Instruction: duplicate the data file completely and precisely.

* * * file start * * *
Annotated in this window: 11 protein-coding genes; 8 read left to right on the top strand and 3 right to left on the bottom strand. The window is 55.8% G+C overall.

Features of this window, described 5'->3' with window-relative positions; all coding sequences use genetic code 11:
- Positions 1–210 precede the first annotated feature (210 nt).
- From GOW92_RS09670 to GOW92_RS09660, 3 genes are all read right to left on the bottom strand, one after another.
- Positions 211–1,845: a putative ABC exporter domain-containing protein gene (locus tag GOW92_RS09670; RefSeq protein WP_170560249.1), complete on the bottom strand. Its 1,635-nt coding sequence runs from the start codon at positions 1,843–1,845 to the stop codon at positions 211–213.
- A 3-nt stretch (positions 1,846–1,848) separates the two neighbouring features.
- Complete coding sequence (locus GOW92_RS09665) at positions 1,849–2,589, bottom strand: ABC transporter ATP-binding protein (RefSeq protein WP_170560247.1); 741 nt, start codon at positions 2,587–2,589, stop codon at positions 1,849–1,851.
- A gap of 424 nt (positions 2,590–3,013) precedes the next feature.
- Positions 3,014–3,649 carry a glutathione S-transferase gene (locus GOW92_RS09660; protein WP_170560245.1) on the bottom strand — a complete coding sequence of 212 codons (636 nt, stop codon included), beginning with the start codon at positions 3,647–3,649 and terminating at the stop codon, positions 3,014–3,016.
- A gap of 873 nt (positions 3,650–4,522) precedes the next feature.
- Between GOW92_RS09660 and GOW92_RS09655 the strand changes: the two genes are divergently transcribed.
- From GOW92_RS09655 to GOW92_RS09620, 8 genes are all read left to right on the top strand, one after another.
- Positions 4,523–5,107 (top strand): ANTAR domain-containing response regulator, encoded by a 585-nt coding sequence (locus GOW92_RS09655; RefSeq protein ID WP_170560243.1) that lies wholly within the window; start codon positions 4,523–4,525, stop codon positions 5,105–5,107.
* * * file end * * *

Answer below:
Annotated in this window: 11 protein-coding genes; 8 read left to right on the top strand and 3 right to left on the bottom strand. The window is 55.8% G+C overall.

Features of this window, described 5'->3' with window-relative positions; all coding sequences use genetic code 11:
- Positions 1–210 precede the first annotated feature (210 nt).
- From GOW92_RS09670 to GOW92_RS09660, 3 genes are all read right to left on the bottom strand, one after another.
- Positions 211–1,845: a putative ABC exporter domain-containing protein gene (locus tag GOW92_RS09670; RefSeq protein WP_170560249.1), complete on the bottom strand. Its 1,635-nt coding sequence runs from the start codon at positions 1,843–1,845 to the stop codon at positions 211–213.
- A 3-nt stretch (positions 1,846–1,848) separates the two neighbouring features.
- Complete coding sequence (locus GOW92_RS09665) at positions 1,849–2,589, bottom strand: ABC transporter ATP-binding protein (RefSeq protein WP_170560247.1); 741 nt, start codon at positions 2,587–2,589, stop codon at positions 1,849–1,851.
- A gap of 424 nt (positions 2,590–3,013) precedes the next feature.
- Positions 3,014–3,649 carry a glutathione S-transferase gene (locus GOW92_RS09660; protein WP_170560245.1) on the bottom strand — a complete coding sequence of 212 codons (636 nt, stop codon included), beginning with the start codon at positions 3,647–3,649 and terminating at the stop codon, positions 3,014–3,016.
- A gap of 873 nt (positions 3,650–4,522) precedes the next feature.
- Between GOW92_RS09660 and GOW92_RS09655 the strand changes: the two genes are divergently transcribed.
- From GOW92_RS09655 to GOW92_RS09620, 8 genes are all read left to right on the top strand, one after another.
- Positions 4,523–5,107 (top strand): ANTAR domain-containing response regulator, encoded by a 585-nt coding sequence (locus GOW92_RS09655; RefSeq protein ID WP_170560243.1) that lies wholly within the window; start codon positions 4,523–4,525, stop codon positions 5,105–5,107.